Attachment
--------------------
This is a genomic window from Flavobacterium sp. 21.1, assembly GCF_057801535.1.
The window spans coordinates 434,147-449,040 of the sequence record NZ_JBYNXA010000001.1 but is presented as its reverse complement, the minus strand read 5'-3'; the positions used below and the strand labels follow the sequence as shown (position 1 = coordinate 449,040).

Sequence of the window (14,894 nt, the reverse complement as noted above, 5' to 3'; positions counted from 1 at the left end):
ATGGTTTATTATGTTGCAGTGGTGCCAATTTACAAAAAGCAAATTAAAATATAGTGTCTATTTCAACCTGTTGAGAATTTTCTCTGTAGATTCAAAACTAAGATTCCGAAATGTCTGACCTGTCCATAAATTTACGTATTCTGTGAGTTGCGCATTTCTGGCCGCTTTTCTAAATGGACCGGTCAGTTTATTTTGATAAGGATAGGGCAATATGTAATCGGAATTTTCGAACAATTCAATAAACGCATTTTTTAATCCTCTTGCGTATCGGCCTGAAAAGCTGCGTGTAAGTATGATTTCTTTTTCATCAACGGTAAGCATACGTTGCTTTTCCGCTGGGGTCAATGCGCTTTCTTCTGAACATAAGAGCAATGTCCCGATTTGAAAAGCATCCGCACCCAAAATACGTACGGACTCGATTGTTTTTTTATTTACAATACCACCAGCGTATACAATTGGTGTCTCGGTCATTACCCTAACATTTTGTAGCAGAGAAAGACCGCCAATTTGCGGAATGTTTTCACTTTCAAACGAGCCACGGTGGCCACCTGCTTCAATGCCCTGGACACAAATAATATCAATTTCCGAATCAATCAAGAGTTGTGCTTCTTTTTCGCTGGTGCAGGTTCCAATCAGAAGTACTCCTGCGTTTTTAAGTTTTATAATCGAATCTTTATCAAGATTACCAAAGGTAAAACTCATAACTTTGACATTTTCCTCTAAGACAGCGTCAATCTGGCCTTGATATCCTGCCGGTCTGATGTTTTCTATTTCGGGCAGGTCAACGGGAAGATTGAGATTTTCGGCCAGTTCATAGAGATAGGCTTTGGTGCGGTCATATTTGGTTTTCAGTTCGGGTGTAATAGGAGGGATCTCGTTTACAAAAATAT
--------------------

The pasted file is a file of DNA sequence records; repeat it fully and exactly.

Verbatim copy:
This is a genomic window from Flavobacterium sp. 21.1, assembly GCF_057801535.1.
The window spans coordinates 434,147-449,040 of the sequence record NZ_JBYNXA010000001.1 but is presented as its reverse complement, the minus strand read 5'-3'; the positions used below and the strand labels follow the sequence as shown (position 1 = coordinate 449,040).

Sequence of the window (14,894 nt, the reverse complement as noted above, 5' to 3'; positions counted from 1 at the left end):
ATGGTTTATTATGTTGCAGTGGTGCCAATTTACAAAAAGCAAATTAAAATATAGTGTCTATTTCAACCTGTTGAGAATTTTCTCTGTAGATTCAAAACTAAGATTCCGAAATGTCTGACCTGTCCATAAATTTACGTATTCTGTGAGTTGCGCATTTCTGGCCGCTTTTCTAAATGGACCGGTCAGTTTATTTTGATAAGGATAGGGCAATATGTAATCGGAATTTTCGAACAATTCAATAAACGCATTTTTTAATCCTCTTGCGTATCGGCCTGAAAAGCTGCGTGTAAGTATGATTTCTTTTTCATCAACGGTAAGCATACGTTGCTTTTCCGCTGGGGTCAATGCGCTTTCTTCTGAACATAAGAGCAATGTCCCGATTTGAAAAGCATCCGCACCCAAAATACGTACGGACTCGATTGTTTTTTTATTTACAATACCACCAGCGTATACAATTGGTGTCTCGGTCATTACCCTAACATTTTGTAGCAGAGAAAGACCGCCAATTTGCGGAATGTTTTCACTTTCAAACGAGCCACGGTGGCCACCTGCTTCAATGCCCTGGACACAAATAATATCAATTTCCGAATCAATCAAGAGTTGTGCTTCTTTTTCGCTGGTGCAGGTTCCAATCAGAAGTACTCCTGCGTTTTTAAGTTTTATAATCGAATCTTTATCAAGATTACCAAAGGTAAAACTCATAACTTTGACATTTTCCTCTAAGACAGCGTCAATCTGGCCTTGATATCCTGCCGGTCTGATGTTTTCTATTTCGGGCAGGTCAACGGGAAGATTGAGATTTTCGGCCAGTTCATAGAGATAGGCTTTGGTGCGGTCATATTTGGTTTTCAGTTCGGGTGTAATAGGAGGGATCTCGTTTACAAAAATAT